His research consists mainly of descriptive mineralogy, crystal chemistry and structural crystallography focusing on the characterization of new or inadequately described minerals. He has had a longstanding research interest in phosphate minerals, particularly those occurring in pegmatite deposits. Besides conducting the classical mineralogical characterization of numerous individual phosphate species, Kampf has sought to interpret their genetic relationships and mineralogical systematics based upon atomic structure and crystal chemistry. Minerals occurring in the near-surface oxidation zones of metallic ore deposits have also been the subjects of investigations. His personal bibliography lists 15 articles published in the Mineralogical Record and over 130 in other publications, including 23 descriptions of new mineral species (juanitaite, philolithite, calcioaravaipaite, jeanbandyite, perloffite, phosphohedyphane, redgillite, cobaltarthurite, jacquesdietrichite, artroeite, ferrisurite, parafransoletite, grandreefite, pseudograndreefite, laurelite, aravaipaite, gainesite, schoonerite, olmsteadite, foggite, goedkenite, samuelsonite and whitmoreite), 30 crystal structure determinations and five more new species that are “in the pipeline.”
Tony is currently an Adjunct Professor at the University of Southern California Department of Earth Sciences, a Fellow of the Mineralogical Society of America, a Delegate to the International Mineralogical Association's Commission on Museums (and is their Webmaster), a Director and past President of the Society of Mineral Museum Professionals (he is currently their Webmaster as well, and Chair of their Computer Committee), a Research Associate of the San Bernardino County Museum's Division of Earth Science, a Research Associate with the American Gemological Institute, a Member of the Editorial Review Board for Gems & Gemology and Mineralogical Record, a Member of the Board of Directors for the Fund for the Preservation of the California State Mining & Mineral Museum, a past President and Member of the Board of Directors (since 1982) of the Mineralogical Record, a Consulting Editor for Rocks & Minerals, a Member and past President of the Friends of Mineralogy, and is a member of various other societies as well.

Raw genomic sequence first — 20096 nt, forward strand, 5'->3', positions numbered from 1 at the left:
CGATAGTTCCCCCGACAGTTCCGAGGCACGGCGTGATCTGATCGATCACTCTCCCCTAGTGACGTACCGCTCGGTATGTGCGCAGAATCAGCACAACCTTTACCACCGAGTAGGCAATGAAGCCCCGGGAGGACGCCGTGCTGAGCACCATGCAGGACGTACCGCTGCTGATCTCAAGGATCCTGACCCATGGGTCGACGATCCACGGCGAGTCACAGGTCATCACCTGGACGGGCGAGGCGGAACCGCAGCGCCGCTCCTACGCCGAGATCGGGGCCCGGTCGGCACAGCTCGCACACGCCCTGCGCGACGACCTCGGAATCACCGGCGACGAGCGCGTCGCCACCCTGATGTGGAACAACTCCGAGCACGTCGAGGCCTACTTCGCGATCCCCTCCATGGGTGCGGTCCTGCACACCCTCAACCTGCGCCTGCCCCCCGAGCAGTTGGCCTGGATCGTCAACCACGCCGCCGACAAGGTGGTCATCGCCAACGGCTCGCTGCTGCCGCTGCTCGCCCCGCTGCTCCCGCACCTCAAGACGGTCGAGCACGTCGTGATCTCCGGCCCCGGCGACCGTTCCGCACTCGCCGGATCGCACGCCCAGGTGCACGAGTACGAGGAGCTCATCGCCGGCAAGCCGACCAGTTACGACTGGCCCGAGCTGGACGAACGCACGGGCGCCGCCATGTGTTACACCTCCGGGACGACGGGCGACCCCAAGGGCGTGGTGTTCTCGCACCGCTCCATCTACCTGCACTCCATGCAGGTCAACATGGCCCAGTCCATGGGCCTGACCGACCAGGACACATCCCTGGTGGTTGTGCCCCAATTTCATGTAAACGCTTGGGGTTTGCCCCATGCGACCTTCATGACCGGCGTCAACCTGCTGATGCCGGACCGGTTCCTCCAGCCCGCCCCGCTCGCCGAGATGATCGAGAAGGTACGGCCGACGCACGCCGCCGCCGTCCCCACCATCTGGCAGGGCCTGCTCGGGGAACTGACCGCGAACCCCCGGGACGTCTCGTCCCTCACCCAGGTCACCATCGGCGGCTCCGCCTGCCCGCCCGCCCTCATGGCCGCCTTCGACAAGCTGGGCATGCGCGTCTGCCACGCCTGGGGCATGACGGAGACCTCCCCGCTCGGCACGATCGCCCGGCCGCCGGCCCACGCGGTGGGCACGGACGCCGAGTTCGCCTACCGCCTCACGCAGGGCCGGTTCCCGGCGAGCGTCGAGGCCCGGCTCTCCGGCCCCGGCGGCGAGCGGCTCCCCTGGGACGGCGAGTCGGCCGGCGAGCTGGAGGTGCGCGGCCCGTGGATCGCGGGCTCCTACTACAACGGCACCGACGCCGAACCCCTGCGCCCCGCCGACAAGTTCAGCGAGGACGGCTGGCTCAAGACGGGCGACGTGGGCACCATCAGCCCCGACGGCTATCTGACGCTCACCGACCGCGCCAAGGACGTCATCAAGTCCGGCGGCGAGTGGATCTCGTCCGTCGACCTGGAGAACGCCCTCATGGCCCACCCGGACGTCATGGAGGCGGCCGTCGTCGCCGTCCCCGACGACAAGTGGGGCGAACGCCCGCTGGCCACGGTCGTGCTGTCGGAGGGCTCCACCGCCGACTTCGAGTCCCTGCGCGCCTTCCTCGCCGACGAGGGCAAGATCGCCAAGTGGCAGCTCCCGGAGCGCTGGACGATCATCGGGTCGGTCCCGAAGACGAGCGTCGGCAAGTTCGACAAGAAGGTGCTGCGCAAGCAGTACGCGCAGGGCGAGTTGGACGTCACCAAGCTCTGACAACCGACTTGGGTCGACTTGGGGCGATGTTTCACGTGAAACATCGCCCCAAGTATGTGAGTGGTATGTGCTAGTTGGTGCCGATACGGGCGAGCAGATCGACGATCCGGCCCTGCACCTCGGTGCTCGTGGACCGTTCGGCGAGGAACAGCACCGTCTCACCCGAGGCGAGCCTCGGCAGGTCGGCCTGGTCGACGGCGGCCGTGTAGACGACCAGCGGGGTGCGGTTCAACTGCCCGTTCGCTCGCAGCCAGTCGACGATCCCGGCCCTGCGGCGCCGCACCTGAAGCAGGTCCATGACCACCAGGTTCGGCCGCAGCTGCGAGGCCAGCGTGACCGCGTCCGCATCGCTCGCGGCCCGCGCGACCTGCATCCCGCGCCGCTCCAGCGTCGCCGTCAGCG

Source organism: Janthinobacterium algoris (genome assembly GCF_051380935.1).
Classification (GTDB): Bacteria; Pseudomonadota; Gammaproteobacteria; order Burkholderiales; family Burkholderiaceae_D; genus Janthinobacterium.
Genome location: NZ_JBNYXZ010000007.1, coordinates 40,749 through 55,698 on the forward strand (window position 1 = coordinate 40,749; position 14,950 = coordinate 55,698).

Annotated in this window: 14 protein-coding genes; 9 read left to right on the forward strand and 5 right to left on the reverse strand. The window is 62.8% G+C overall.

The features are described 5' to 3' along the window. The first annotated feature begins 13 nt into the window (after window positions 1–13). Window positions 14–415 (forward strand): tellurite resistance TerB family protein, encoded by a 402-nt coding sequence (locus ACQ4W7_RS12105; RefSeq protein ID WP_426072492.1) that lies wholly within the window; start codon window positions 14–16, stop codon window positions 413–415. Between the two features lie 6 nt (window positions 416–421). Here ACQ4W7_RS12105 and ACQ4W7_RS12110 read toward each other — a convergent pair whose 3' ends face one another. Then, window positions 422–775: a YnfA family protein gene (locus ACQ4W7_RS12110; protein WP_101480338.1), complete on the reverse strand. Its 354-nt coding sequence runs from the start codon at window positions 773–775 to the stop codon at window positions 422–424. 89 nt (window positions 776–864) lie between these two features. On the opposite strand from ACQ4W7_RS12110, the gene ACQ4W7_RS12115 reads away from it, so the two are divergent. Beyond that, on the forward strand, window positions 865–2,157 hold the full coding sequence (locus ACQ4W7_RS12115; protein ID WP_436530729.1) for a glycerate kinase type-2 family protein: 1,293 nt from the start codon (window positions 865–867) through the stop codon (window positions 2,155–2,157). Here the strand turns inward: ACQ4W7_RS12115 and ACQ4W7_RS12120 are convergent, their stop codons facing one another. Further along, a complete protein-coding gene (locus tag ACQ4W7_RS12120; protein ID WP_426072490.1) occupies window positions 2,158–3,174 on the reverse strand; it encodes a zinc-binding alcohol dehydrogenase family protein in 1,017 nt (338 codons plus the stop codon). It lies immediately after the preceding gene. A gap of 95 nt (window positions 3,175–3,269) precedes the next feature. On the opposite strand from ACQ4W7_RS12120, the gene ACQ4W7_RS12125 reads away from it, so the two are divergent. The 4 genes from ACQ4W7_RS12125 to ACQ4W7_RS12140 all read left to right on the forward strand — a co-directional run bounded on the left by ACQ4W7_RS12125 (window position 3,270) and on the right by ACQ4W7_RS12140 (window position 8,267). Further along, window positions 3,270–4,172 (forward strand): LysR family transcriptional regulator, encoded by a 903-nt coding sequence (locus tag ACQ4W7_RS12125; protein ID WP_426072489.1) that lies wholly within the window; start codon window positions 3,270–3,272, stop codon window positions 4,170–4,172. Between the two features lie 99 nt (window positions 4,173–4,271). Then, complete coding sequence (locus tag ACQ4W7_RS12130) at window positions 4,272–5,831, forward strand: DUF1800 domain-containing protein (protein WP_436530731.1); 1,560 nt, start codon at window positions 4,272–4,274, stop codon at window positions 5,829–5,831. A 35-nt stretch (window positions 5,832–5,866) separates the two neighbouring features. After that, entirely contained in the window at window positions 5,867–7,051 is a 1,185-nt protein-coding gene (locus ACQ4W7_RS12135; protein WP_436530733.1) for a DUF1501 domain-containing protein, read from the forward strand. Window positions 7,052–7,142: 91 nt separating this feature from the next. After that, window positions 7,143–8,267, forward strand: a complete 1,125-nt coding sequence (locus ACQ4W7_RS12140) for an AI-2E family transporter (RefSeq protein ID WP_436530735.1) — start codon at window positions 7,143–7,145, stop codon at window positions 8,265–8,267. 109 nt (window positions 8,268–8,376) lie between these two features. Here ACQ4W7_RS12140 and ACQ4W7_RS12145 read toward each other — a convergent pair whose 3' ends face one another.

In 1986 Tony was the recipient of the American Federation of Mineralogical Societies Scholarship Foundation award for "Distinguished Service in the Earth Sciences." In 2005 he received the Brunauer Award presented by the Cements Division of the American Ceramic Society in recognition of the best paper on cements published during 2005 (a study of the crystal structure of tobermorite 14Ĺ). And he also received the prestigious Carnegie Mineralogical Award for 2016.
Amng his other interests, Tony plays volleyball several times a week and enjoys copetitive Scrabble. He and Kathy have also been involved in their daughter Carolyn's activities as a competitive gymnast; she recently graduated from the University of California at Davis (B.S. Psychology) where she was co-captain of the U.C. Davis team.
BASCIANO et al. (2001) Kampfite, a new barium silicate carbonate mineral species from Fresno County, California. Canadian Mineralogist, 39, 1053-1058.
LEICHT, D. (2003) Who's who in mineral names: Anthony Robert Kampf (b. 1948) Rocks & Minerals, 78 (2), 126-128.
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[Citation format for this entry:
WILSON, Wendell E. (2019)
Biographical Archive, at www.mineralogicalrecord.com.]